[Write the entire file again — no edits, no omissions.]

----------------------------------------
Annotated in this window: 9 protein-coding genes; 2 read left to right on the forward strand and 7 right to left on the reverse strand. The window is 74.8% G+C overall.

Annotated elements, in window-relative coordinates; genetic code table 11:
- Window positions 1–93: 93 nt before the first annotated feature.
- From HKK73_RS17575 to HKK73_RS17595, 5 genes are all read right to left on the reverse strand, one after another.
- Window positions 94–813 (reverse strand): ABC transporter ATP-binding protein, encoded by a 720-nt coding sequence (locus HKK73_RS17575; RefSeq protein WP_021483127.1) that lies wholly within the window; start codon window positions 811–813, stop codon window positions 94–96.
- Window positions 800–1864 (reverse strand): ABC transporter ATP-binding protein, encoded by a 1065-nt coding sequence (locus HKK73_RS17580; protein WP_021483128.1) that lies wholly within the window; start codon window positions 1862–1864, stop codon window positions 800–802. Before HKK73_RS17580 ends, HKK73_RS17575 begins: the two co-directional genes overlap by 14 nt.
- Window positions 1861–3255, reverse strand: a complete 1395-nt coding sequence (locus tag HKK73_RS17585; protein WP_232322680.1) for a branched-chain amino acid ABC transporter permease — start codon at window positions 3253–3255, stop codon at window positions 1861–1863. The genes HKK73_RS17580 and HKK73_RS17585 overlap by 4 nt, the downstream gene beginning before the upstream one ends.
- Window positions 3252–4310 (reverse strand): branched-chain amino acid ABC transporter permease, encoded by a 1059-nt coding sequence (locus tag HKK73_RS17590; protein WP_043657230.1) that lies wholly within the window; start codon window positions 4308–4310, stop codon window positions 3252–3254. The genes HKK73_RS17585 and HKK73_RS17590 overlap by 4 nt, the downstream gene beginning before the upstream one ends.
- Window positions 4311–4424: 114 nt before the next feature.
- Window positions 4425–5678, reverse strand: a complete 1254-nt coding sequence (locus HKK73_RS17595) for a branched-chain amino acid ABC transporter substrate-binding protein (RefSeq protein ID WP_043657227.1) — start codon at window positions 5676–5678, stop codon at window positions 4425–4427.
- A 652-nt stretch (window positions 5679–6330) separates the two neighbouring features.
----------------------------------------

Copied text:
Annotated in this window: 9 protein-coding genes; 2 read left to right on the forward strand and 7 right to left on the reverse strand. The window is 74.8% G+C overall.

Annotated elements, in window-relative coordinates; genetic code table 11:
- Window positions 1–93: 93 nt before the first annotated feature.
- From HKK73_RS17575 to HKK73_RS17595, 5 genes are all read right to left on the reverse strand, one after another.
- Window positions 94–813 (reverse strand): ABC transporter ATP-binding protein, encoded by a 720-nt coding sequence (locus HKK73_RS17575; RefSeq protein WP_021483127.1) that lies wholly within the window; start codon window positions 811–813, stop codon window positions 94–96.
- Window positions 800–1864 (reverse strand): ABC transporter ATP-binding protein, encoded by a 1065-nt coding sequence (locus HKK73_RS17580; protein WP_021483128.1) that lies wholly within the window; start codon window positions 1862–1864, stop codon window positions 800–802. Before HKK73_RS17580 ends, HKK73_RS17575 begins: the two co-directional genes overlap by 14 nt.
- Window positions 1861–3255, reverse strand: a complete 1395-nt coding sequence (locus tag HKK73_RS17585; protein WP_232322680.1) for a branched-chain amino acid ABC transporter permease — start codon at window positions 3253–3255, stop codon at window positions 1861–1863. The genes HKK73_RS17580 and HKK73_RS17585 overlap by 4 nt, the downstream gene beginning before the upstream one ends.
- Window positions 3252–4310 (reverse strand): branched-chain amino acid ABC transporter permease, encoded by a 1059-nt coding sequence (locus tag HKK73_RS17590; protein WP_043657230.1) that lies wholly within the window; start codon window positions 4308–4310, stop codon window positions 3252–3254. The genes HKK73_RS17585 and HKK73_RS17590 overlap by 4 nt, the downstream gene beginning before the upstream one ends.
- Window positions 4311–4424: 114 nt before the next feature.
- Window positions 4425–5678, reverse strand: a complete 1254-nt coding sequence (locus HKK73_RS17595) for a branched-chain amino acid ABC transporter substrate-binding protein (RefSeq protein ID WP_043657227.1) — start codon at window positions 5676–5678, stop codon at window positions 4425–4427.
- A 652-nt stretch (window positions 5679–6330) separates the two neighbouring features.